Among the researchers’ other key study findings, presented separately at the conference, was that consuming an extremely high-fat McDonald’s breakfast meal, consisting of two English muffin sandwiches, one with egg and another with sausage, along with hash browns and a decaffeinated beverage, had no immediate or short-term impact on vascular health. Study participants’ blood vessels were actually less stiff when tested four hours after the meal, while endothelial or blood vessel lining function remained normal.
Researchers added the McDonald’s meal challenge immediately before the start of the six-month investigation to separate any immediate vascular effects from those to be observed in the longer study. They also wanted to see what happened when people ate a higher amount of fat in a single meal than recommended in national guidelines.
Previous research had suggested that such a meal was harmful, but its negative findings could not be confirmed in the Johns Hopkins’ analysis. The same meal challenge will be repeated at the end of the study, when it is expected that its participants will still have lost considerable weight, despite having eaten more than the recommended amount of fat.
“Even consuming a high-fat meal now and then does not seem to cause any immediate harm to the blood vessels,” says Stewart. However, he strongly cautions against eating too many such meals because of their high salt and caloric content. He says this single meal ‒ at over 900 calories and 50 grams of fat ‒ is at least half the maximum daily fat intake recommended by the American Heart Association and nearly half the recommended average daily intake of about 2,000 calories for most adults.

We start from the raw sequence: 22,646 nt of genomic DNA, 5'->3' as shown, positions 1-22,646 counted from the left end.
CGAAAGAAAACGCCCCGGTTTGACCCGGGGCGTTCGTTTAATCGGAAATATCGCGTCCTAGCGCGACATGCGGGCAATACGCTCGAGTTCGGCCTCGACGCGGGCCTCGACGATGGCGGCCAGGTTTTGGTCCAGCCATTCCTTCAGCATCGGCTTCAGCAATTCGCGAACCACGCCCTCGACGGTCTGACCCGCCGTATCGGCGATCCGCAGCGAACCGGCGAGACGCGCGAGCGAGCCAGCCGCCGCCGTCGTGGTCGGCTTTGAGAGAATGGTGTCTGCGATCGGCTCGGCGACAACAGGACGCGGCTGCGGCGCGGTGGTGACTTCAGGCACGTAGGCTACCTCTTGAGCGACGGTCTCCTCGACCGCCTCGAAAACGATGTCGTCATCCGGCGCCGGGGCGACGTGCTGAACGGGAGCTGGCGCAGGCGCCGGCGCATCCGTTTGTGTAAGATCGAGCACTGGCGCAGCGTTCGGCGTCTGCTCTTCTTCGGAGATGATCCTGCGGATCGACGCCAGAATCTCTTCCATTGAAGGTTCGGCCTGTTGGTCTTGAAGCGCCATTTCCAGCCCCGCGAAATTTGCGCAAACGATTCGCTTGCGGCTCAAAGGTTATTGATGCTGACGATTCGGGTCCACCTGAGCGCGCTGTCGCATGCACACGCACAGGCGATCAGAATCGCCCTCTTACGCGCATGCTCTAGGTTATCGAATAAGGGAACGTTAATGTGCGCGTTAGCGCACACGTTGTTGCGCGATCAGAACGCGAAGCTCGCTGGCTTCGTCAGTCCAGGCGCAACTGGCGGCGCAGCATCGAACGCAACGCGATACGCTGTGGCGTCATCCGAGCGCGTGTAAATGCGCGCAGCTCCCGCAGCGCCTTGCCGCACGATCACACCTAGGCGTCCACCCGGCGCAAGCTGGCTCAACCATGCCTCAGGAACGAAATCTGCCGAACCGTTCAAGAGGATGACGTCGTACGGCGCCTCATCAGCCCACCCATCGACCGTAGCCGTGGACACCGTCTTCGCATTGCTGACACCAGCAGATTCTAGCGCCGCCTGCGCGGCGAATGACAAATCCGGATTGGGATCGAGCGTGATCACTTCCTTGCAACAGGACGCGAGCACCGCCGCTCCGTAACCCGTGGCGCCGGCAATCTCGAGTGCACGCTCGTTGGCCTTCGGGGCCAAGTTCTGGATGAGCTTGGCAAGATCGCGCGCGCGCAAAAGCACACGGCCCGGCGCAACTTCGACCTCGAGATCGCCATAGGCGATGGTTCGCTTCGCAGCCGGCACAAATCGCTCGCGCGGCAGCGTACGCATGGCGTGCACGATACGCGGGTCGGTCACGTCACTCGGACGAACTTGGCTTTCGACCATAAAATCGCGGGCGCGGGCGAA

All study participants were between the age of 30 and 65, and healthy, aside from being overweight or obese. Researchers say that in the first study, because people were monitored for the period they lost the same amount of weight, any observed vascular differences would be due to what they ate.
Source: Johns Hopkins School of Medicine
Watch this video on Low-Carb, High-Fat Diet featuring Dr Mary Vernon.
In situations where rapid changes occur in blood sugar, the glycated albumin (GA) test gives a more accurate picture of diabetes control
BLOOD sugar monitoring is a vital part of diabetes management. Patients and physicians rely on the hemoglobin A1c (HbA1c) test to measure an individual’s average blood sugar level over the prior three months. It is the most commonly used long-term blood sugar test, and the gold standard for the medical community.
While the American Diabetes Association has deemed the HbA1c test an effective tool for diagnosing diabetes, kidney doctors recently determined that the HbA1c is not as useful for managing patients with diabetes and advanced kidney failure. Another test, the glycated albumin or GA assay, appears to be far more effective in this setting, they say.
The GA test, developed by Tokyo-based Asahi Kasei Pharma Corporation, measures blood sugars over the past 17 days, as opposed to the longer time frame for HbA1c. In situations where rapid changes occur in blood sugar, the GA gives a more accurate picture of diabetes control. The GA test used in this study is available in Japan, China and South Korea, but is not yet FDA approved in the United States.